“Location, location, location,” that’s the other chestnut. We tried to say that this proposal wasn’t just about Manhattan, but the fact is that when you reduce private cars or eliminate private cars in Manhattan, what you do is really eliminate the demand of all of that traffic regionally. So think about, for example, your average middle manager who lives in Montclair, New Jersey, or Staten Island, and takes an express bus into New York City every day. Their commute times drop by almost half when you do this. So the thing is, for the regional workforce, it makes New York City way more attractive.
What rich people need to start doing is thinking about people, other than just other rich people. That’s the problem. They just think through the lens of their own bubble, of their own black car. So when you’ve got Twitter saying that their whole workforce can work remotely forever, the people who’ve been doing this in places like New York City, who think that they can just apply the same old formula again and again and again, and think that in a post-Covid environment that’s going to work, they have to wake up. People are tired of places like Penn Station. Just all these things we call transit-oriented development are relying on transit that was built 100 years ago. They have to stop doing that. Stop thinking about it just through the lens of their own kind of country club set, and think about it through the lens of the worker.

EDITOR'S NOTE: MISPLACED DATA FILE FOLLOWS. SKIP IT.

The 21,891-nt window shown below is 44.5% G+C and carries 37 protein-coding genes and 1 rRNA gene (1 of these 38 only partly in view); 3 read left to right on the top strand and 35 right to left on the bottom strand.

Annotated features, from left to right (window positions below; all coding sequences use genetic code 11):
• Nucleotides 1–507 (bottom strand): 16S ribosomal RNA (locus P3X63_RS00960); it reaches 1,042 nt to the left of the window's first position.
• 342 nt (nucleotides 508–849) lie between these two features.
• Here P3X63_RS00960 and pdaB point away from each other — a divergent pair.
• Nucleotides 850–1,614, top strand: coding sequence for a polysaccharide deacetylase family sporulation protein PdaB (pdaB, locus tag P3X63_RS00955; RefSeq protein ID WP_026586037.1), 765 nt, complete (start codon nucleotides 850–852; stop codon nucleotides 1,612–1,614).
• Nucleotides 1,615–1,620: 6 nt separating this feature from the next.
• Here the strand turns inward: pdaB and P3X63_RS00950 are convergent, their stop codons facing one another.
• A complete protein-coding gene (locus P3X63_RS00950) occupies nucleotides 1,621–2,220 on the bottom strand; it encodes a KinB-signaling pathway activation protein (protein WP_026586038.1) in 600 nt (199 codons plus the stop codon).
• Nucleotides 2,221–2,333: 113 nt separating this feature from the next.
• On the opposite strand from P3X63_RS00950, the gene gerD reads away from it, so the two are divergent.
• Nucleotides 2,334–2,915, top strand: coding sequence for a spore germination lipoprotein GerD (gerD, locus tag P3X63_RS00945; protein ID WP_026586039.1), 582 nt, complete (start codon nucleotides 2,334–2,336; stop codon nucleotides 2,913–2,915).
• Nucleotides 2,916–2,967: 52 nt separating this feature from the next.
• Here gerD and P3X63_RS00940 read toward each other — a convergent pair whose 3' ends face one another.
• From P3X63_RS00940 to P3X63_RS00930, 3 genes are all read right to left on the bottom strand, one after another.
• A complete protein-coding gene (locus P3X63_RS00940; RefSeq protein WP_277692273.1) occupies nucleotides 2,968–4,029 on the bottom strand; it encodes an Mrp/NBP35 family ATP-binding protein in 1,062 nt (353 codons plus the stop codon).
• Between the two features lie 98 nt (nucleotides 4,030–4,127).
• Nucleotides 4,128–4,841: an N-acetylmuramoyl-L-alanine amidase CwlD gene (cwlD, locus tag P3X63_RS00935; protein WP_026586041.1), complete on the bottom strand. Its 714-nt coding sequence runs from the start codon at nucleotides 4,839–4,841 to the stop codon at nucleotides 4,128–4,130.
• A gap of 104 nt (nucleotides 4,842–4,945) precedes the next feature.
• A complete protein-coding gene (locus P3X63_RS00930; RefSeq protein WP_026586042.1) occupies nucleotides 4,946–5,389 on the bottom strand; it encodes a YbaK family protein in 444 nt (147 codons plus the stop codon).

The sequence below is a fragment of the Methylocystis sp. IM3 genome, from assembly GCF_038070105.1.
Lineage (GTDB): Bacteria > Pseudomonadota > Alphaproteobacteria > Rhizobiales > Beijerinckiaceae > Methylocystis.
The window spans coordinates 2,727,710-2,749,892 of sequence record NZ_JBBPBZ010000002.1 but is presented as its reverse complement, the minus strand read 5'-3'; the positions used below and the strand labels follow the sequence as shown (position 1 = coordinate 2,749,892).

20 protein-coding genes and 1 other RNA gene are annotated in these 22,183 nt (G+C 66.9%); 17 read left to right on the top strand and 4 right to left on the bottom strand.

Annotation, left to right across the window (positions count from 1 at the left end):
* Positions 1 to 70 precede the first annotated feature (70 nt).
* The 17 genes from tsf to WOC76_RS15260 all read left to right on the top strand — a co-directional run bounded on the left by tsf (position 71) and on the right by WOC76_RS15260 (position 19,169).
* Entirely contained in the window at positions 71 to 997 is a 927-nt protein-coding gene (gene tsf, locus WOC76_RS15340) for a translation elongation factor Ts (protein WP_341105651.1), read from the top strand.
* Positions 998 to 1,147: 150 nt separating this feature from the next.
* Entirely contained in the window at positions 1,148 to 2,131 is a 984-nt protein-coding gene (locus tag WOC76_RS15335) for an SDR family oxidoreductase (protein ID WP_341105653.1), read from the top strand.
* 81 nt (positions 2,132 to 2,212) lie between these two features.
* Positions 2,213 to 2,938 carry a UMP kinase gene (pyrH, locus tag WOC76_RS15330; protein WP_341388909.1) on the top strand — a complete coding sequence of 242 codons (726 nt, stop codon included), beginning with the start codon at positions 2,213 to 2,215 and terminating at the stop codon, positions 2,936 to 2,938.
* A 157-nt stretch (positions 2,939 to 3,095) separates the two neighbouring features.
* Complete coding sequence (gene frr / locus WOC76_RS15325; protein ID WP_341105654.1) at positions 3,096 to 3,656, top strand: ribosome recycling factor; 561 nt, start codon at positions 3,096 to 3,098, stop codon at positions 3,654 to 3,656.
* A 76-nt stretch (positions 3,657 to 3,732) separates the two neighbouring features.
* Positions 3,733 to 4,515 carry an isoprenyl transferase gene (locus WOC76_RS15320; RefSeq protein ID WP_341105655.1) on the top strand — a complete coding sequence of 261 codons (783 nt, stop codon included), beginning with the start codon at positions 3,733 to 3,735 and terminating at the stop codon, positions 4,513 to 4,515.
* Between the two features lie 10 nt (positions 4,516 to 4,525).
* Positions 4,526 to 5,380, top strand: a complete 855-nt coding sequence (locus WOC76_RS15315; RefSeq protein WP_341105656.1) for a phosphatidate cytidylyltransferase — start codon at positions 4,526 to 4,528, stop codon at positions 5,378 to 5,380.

Once the spell has been broken by this prolonged working from home, it’s going to be a lot harder, no matter what landlords do, to bring people back to the office. In this plan, is there any accommodation for these hulking office complexes that probably are not going to see full occupancy for years to come or need to be repositioned or reimagined?
I worked for the Bloomberg administration after 9/11, and we upzoned a lot of Manhattan, including Hudson Yards. I was very much in favor of the Midtown East rezoning and One Vanderbilt and all of that stuff. It’s terrific. We need that new office space. And I think that the newer office space that has newer ventilation systems, has outdoor terraces and so forth, that stuff should do pretty well in the rebound. What you have to worry about is the stuff in the middle.